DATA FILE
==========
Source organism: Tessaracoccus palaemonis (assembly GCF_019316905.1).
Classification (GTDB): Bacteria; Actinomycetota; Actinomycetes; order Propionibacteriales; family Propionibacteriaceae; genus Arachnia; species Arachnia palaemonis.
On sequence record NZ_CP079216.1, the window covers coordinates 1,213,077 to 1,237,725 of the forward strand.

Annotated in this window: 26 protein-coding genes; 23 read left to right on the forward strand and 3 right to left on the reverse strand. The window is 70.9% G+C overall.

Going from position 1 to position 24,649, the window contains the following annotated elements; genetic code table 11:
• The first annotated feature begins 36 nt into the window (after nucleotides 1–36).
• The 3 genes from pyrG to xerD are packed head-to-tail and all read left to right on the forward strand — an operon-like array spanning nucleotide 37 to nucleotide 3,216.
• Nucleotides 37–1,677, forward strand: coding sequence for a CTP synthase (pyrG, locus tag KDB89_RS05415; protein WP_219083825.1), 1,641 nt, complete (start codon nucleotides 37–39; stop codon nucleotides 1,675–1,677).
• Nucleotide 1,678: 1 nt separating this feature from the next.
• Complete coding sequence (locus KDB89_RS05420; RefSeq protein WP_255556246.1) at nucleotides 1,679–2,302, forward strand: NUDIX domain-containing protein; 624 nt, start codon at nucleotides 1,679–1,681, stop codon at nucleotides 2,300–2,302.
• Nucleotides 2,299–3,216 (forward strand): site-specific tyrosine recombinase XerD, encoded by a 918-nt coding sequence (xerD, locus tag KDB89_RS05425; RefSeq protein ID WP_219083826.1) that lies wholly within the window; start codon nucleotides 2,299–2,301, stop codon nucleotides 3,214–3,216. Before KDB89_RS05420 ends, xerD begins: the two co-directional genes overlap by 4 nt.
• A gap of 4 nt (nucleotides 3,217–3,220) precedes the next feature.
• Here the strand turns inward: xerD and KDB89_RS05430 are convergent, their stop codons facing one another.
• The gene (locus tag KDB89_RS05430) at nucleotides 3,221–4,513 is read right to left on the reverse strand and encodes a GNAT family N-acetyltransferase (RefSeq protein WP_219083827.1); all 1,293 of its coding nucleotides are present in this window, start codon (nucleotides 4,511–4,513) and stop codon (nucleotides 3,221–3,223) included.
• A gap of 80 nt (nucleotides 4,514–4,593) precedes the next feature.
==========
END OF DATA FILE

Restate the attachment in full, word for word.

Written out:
Source organism: Tessaracoccus palaemonis (assembly GCF_019316905.1).
Classification (GTDB): Bacteria; Actinomycetota; Actinomycetes; order Propionibacteriales; family Propionibacteriaceae; genus Arachnia; species Arachnia palaemonis.
On sequence record NZ_CP079216.1, the window covers coordinates 1,213,077 to 1,237,725 of the forward strand.

Annotated in this window: 26 protein-coding genes; 23 read left to right on the forward strand and 3 right to left on the reverse strand. The window is 70.9% G+C overall.

Going from position 1 to position 24,649, the window contains the following annotated elements; genetic code table 11:
• The first annotated feature begins 36 nt into the window (after nucleotides 1–36).
• The 3 genes from pyrG to xerD are packed head-to-tail and all read left to right on the forward strand — an operon-like array spanning nucleotide 37 to nucleotide 3,216.
• Nucleotides 37–1,677, forward strand: coding sequence for a CTP synthase (pyrG, locus tag KDB89_RS05415; protein WP_219083825.1), 1,641 nt, complete (start codon nucleotides 37–39; stop codon nucleotides 1,675–1,677).
• Nucleotide 1,678: 1 nt separating this feature from the next.
• Complete coding sequence (locus KDB89_RS05420; RefSeq protein WP_255556246.1) at nucleotides 1,679–2,302, forward strand: NUDIX domain-containing protein; 624 nt, start codon at nucleotides 1,679–1,681, stop codon at nucleotides 2,300–2,302.
• Nucleotides 2,299–3,216 (forward strand): site-specific tyrosine recombinase XerD, encoded by a 918-nt coding sequence (xerD, locus tag KDB89_RS05425; RefSeq protein ID WP_219083826.1) that lies wholly within the window; start codon nucleotides 2,299–2,301, stop codon nucleotides 3,214–3,216. Before KDB89_RS05420 ends, xerD begins: the two co-directional genes overlap by 4 nt.
• A gap of 4 nt (nucleotides 3,217–3,220) precedes the next feature.
• Here the strand turns inward: xerD and KDB89_RS05430 are convergent, their stop codons facing one another.
• The gene (locus tag KDB89_RS05430) at nucleotides 3,221–4,513 is read right to left on the reverse strand and encodes a GNAT family N-acetyltransferase (RefSeq protein WP_219083827.1); all 1,293 of its coding nucleotides are present in this window, start codon (nucleotides 4,511–4,513) and stop codon (nucleotides 3,221–3,223) included.
• A gap of 80 nt (nucleotides 4,514–4,593) precedes the next feature.